3. Need for Confession
We begin by setting things right with God. We have all gone astray, and we need to come to the altar once again, and frankly confess our failures before God. We need to pour out our heart to Him. Oh, it is so important, in our walk with God, to talk to Him! He longs to hear our cry, a cry that comes from deep within our heart. A cry that is often unspoken, but is like a ‘heavy burden’ in our hearts.
4. Need for Grace
Confess your helplessness before God. Ask for His grace; it is sufficient grace, abundant grace, victorious grace. Beloved, we live entirely by the grace of God. ‘It does not depend on the man who wills or the man who runs, but on God who has mercy.’ Rom 9.16. We are but weak, foolish sheep, and it is the Great Shepherd provides for all our needs; His goodness and mercy will follow us all the days of our life as He leads us in our journey through the steep hills and dark valleys to our final destination.
Everything is provided for in Christ. He is the Bread of Life. He gives the Water of Life. He is the Tree of Life. He is the Resurrection and the Life. Our experiences in life, the challenges we face, are meant to show how Christ is sufficient for everything! ‘Of His fullness we have all received, and grace upon grace’, John 1.16. ‘My God shall supply all your needs according to the glorious riches in grace in Christ Jesus’, Phil 4.19. It is the glory of His grace! Eph 1.6.
We go through many trials in life, and we cry out, ‘Lord, I need You! You are my strength and my salvation. I am nothing; You are everything. Lord, I trust in You to deliver me, to supply my need, to comfort me, to carry me through.’ It is amazing how the Lord delivers; we are ever making fresh discoveries of the love and power of our Lord Jesus to save. He is an ever-present Saviour; truly the God of deliverances. We are kept in perfect peace in the most distressing circumstances. And He enables us to do His will and keep His commandments in such a way as to draw forth our wonder and praise. Oh, the Lord gives us grace even to obey. We have seen, again and again in the most troublesome and tense situations, how in a marvelous way our Lord is faithful and He does it! 1 Thess 5.24.
5. Remove the Idols in our Life
It is possible however that we may be cherishing some idol in our heart, which hinders our communion with God. We cannot serve both God and Mammon. If we are seeking the deceitfulness of riches and the pleasures of the flesh, then God’s presence will fade away. God will not dwell in a heart defiled by idols, by earthly desires and fleshly lusts. We cannot walk with God, unless we be ‘agreed with Him’, Amos 3.3. We need to surrender ourselves on the altar of God, and be purified by the precious blood, and sanctified to His service alone, living entirely for His glory. It is a walk of moment-by-moment dependence on the Lord, who is our strength and our salvation. When once we are in the Promised Land, there is no place for an Achan to lurk in our hearts, seeking Babylonian attractions, coveting the ‘accursed thing’. We must come to the stage of consecration and absolute surrender, praying that the Lord will take away all unholy desires and that He will, through the Holy Spirit, mortify the deeds of the flesh, Rom 8.13. We need to be conscious of the fact that the Lord has poured His love into our hearts through the Holy Spirit, Rom 5.5. Yes, we must ever be clinging to the cross, allowing it to do a deep work in us. It is only as the death of the Lord Jesus Christ works in us, that His risen life will flow through us. 2 Cor 4.12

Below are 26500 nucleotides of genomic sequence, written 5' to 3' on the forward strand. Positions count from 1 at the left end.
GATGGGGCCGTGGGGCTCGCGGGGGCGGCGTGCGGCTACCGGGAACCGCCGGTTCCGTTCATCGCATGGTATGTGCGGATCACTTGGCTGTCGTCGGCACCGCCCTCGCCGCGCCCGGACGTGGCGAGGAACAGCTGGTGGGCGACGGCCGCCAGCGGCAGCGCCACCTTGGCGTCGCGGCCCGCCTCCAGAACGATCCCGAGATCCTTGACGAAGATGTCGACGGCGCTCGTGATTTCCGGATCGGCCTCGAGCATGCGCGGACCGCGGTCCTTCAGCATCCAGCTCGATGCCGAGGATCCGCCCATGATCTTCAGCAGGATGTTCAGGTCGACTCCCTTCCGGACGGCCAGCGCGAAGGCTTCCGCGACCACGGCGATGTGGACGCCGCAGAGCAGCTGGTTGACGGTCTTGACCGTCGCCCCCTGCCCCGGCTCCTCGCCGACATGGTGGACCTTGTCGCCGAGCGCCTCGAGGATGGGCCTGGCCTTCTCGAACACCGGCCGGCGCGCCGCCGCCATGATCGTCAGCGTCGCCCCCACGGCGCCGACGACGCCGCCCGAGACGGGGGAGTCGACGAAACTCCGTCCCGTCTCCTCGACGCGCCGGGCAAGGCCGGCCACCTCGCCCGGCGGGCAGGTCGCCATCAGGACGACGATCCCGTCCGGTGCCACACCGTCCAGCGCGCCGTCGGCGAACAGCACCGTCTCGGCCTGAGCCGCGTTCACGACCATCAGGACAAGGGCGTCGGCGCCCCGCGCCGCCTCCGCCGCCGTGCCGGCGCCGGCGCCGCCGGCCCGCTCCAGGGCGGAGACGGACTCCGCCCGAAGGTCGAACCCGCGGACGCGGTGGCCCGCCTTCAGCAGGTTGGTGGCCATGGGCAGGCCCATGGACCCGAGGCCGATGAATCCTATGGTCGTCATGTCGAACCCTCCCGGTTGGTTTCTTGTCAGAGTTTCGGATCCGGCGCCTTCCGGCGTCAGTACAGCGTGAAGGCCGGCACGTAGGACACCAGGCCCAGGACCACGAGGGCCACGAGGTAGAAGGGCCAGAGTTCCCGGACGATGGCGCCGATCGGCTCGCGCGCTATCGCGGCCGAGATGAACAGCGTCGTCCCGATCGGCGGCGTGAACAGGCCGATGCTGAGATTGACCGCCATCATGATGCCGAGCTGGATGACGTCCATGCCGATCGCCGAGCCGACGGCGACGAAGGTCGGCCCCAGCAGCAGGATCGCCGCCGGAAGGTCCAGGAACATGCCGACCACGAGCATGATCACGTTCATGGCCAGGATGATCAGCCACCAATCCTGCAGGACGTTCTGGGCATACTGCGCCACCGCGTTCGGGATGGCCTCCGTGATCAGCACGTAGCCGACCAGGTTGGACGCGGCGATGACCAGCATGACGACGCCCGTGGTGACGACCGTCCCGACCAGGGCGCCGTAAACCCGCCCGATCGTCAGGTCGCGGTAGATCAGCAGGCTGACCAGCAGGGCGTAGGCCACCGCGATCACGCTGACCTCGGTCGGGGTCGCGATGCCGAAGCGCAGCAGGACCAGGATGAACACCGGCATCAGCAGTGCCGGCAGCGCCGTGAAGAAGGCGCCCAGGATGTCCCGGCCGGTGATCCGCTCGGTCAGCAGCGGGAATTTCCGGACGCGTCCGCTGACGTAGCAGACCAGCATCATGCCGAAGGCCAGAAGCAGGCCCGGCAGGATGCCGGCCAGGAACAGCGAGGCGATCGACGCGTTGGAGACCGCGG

6. Need for Watchfulness
We must be ever watchful. We have to walk in wisdom, walk in love, walk in the light, walk in the Spirit. In other words, we walk before the Lord, conscious of His presence, delighting in Him, and longing to be a ‘sanctified vessel, fit for the Master’s use’, 2 Tim 2.21. ‘Watch and pray, that ye enter not into temptation’, Matt 26.41. How important to ‘walk before the Lord, in the light of His word’! How important to learn to wait for His guidance for every step we take. We remember how Joshua and the elders of Israel were deceived by the wily Gibeonites, because they ‘asked not counsel at the mouth of the Lord.’ Josh 9.14. We need to maintain an attitude of humility and faith, remembering our inherent weakness and folly, never daring to do anything apart from the Lord and His grace. ‘Wait on the Lord’ is the injunction repeated often in the Psalms. ‘Wait on the Lord, I say!’
7. Need for A Devotional Life
Alas, the tragedy of modern times is that men are more zealous for doctrine and less desirous of the devotional life, so essential for one who seeks to walk closely with the Lord. It is possible to hold the truths of doctrine in our heads, while having a heart that has no desire for an intimate fellowship with the Lord. ‘The Song of Solomon’ speaks of the blessedness of the devotional life, the joy of intimate communion with the Lord! Soundness of doctrine and correctness of moral deportment cannot make up for the lack of the ‘one thing needful’, which is, to sit and the feet of the Lord, to wait in His presence, to hear His still soft voice. The secrets of the Lord are shared with those who walk closely with Him.
© Roland Oliver/Pratonix, 2011